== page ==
DOCTORS and policymakers in the rich world are increasingly worried about loneliness. Researchers define loneliness as perceived social isolation, a feeling of not having the social contacts one would like. To find out how many people feel this way, TheNewsEditorial and the Kaiser Family Foundation (KFF), an American non-profit group focused on health, surveyed nationally representative samples of people in three rich countries. The study found that over 9% of adults in Japan, 22% in America and 23% in Britain always or often feel lonely, or lack companionship, or else feel left out or isolated.
One villain in the contemporary debate is technology. Smartphones and social media are blamed for a rise in loneliness in young people. This is plausible. Data from the OECD club of mostly rich countries suggest that in nearly every member country the share of 15-year-olds saying that they feel lonely at school rose between 2003 and 2015.
The smartphone makes an easy scapegoat. A sharp drop in how often American teenagers go out without their parents began in 2009, around when mobile phones became ubiquitous. Rather than meet up as often in person, so the story goes, young people are connecting online.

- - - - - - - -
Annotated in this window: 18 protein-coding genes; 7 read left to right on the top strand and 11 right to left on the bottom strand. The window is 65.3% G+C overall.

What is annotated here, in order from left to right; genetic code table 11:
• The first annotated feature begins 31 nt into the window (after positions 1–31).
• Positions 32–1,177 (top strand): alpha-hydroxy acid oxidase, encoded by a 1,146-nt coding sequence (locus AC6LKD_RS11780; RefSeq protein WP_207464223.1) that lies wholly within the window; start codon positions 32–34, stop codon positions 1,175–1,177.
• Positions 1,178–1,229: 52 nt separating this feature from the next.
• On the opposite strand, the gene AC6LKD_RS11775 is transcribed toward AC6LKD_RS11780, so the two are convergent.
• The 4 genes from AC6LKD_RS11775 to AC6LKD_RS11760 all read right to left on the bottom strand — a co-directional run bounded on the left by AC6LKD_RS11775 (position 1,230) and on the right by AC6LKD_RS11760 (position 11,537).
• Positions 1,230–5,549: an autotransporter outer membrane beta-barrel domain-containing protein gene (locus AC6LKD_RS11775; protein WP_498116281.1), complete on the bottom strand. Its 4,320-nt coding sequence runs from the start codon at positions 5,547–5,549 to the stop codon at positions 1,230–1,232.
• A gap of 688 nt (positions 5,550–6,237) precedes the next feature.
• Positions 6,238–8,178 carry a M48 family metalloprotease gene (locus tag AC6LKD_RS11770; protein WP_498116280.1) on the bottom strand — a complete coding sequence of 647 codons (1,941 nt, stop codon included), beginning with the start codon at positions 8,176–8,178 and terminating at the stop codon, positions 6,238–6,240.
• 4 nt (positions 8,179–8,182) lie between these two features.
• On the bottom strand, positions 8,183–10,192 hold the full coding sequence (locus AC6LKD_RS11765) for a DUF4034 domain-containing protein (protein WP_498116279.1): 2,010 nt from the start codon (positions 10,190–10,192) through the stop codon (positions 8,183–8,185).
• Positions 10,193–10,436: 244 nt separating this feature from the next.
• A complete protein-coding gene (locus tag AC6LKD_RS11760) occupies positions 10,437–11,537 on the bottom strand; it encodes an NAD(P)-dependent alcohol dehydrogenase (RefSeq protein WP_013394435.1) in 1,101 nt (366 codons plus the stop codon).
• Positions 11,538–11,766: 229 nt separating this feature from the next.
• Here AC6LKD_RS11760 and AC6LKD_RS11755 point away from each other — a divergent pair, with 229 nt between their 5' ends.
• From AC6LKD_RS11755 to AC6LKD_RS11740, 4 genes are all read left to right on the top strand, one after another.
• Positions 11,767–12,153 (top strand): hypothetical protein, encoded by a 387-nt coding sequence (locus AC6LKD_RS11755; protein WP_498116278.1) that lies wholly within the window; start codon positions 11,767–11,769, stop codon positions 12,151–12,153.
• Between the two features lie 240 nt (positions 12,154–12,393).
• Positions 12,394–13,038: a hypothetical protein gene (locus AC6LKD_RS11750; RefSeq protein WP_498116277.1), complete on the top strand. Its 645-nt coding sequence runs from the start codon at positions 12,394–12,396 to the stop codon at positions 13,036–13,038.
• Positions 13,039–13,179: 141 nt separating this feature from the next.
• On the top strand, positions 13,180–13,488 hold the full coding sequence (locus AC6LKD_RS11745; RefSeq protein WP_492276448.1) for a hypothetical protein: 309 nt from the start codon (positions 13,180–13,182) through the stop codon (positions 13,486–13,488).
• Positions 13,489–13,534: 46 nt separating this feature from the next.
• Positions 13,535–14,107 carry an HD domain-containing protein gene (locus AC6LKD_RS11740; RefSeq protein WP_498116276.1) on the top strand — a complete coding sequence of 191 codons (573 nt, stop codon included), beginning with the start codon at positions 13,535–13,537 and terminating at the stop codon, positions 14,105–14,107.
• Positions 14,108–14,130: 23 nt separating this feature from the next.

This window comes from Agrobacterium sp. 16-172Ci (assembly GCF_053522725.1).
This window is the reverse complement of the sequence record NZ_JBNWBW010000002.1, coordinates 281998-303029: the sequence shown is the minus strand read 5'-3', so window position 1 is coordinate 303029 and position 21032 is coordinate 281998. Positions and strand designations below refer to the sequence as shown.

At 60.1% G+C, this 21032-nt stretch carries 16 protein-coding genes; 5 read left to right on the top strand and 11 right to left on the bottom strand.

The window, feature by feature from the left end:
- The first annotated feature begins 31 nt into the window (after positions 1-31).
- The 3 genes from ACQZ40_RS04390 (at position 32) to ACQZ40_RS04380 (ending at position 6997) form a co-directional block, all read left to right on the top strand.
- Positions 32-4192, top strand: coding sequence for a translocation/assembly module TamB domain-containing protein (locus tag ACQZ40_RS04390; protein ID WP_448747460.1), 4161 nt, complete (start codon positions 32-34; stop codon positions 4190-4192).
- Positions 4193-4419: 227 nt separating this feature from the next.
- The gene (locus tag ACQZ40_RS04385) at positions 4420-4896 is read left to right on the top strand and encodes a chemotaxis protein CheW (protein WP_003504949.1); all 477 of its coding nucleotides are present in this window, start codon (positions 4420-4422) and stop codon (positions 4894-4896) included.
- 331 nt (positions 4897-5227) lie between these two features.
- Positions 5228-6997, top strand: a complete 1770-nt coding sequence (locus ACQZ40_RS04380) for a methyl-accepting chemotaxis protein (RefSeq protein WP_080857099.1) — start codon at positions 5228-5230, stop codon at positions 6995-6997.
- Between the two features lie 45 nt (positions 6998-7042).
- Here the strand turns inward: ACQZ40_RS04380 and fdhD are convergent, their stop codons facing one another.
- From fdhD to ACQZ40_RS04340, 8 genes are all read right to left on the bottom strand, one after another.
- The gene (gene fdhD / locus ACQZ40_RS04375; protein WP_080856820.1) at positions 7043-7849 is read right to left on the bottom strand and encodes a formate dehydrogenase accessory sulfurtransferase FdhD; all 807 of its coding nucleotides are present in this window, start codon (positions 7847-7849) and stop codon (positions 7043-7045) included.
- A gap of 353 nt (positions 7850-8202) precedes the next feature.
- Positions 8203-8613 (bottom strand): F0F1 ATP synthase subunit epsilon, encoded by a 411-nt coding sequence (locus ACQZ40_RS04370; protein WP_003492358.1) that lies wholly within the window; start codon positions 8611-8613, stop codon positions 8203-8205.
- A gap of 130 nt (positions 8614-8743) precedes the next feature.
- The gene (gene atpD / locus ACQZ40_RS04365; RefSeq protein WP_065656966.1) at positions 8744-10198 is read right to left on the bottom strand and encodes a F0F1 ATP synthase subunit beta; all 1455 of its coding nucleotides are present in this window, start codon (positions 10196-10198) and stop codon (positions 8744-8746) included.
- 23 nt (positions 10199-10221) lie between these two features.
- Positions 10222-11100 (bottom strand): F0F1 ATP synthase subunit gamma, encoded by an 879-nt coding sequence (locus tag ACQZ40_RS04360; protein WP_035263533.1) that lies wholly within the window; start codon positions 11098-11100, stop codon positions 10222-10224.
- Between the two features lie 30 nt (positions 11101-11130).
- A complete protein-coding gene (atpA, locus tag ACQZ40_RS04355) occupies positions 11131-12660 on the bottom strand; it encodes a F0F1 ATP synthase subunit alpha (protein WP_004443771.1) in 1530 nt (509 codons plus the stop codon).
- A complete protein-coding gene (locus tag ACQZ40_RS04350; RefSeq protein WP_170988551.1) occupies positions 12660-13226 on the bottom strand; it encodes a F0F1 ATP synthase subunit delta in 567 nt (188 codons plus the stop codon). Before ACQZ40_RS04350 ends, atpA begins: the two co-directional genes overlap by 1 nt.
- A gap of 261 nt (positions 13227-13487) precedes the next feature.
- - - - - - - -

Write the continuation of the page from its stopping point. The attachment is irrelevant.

But this need not make them lonelier. Snapchat and Instagram may help them feel more connected with friends. Of those who said they felt lonely in the KFF/Economist survey, roughly as many found social media helpful as thought it made them feel worse. Yet some psychologists say that scrolling through others’ carefully curated photos can make people feel they are missing out, and lonely.
It is not clear whether it is heavy social-media use leading to loneliness, or vice versa. The most rigorous recent study of British adolescents’ social-media use, published by Andrew Przybylski and Netta Weinstein in 2017, found no link between “moderate” use and measures of well-being. They found evidence to support their “digital Goldilocks hypothesis”: neither too little nor too much screen time is probably best.
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